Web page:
CQC urges Private sector hospitals to improve safety

Medical Devices

The Care Quality Commission (CQC) has raised significant concerns about the care and safety of private care hospitals after a recent inspection.

It has been found that 70% of the 206 private hospitals inspected were rated good or excellent based on how safe, caring, effective, responsive and well led they were. But there was a cause for concern as 41% required improvement.

“Care Quality Commission (CQC) has found almost a third of private hospitals in England require improvements to the way they deliver care and safety. “

Professor Derek Alderson, president of the Royal College of Surgeons, said that while the report shows that the majority of private hospitals are providing high quality care to patients, it exposes the poorer practices of some independent providers and underlines the need for a renewed focus on improving patient safety.

“In particular, we are concerned that inspectors found proven safety procedures such as the WHO surgical checklist were not always fully embedded in private practice. They also found that too often safety was viewed as the responsibility of the individual clinician rather than a corporate responsibility and there was a lack of effective oversight of the practising privileges of consultants.”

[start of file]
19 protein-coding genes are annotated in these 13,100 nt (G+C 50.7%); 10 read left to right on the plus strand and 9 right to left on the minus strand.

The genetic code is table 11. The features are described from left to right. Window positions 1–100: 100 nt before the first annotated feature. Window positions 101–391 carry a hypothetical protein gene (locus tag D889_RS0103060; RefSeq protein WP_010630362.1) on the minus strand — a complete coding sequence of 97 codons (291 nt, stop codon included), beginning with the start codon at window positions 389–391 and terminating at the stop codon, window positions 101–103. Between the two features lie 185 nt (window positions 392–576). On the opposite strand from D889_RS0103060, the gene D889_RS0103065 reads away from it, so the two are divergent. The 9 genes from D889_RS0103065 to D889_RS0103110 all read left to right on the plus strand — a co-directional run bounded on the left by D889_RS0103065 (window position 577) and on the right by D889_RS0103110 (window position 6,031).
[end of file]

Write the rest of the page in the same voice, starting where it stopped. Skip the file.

He added: “The private sector should report similar safety and quality data to the NHS - on unexpected deaths, never events, and serious injuries - to enable effective monitoring and transparency. It should also be better at taking part in clinical audits – this could become a condition of all NHS and private organisations’ registration with the Care Quality Commission. The outcomes of cancer patients being treated in the private sector are not known, for example, and cosmetic surgery, which happens almost entirely in the private sector, needs to be better regulated.”

Professor Ted Baker, chief inspector of Hospitals at the CQC said: “As the independent quality regulator we hold all providers of healthcare to the same standards regardless of how they are funded. Having inspected all independent acute hospitals in England we now have a comprehensive picture of the quality of care they are providing for the first time – and, importantly, people can use our reports to help them make choices about their treatment."

He added: “Where we found failings, we have been clear that improvements must be made, using our enforcement powers where needed to protect people.”

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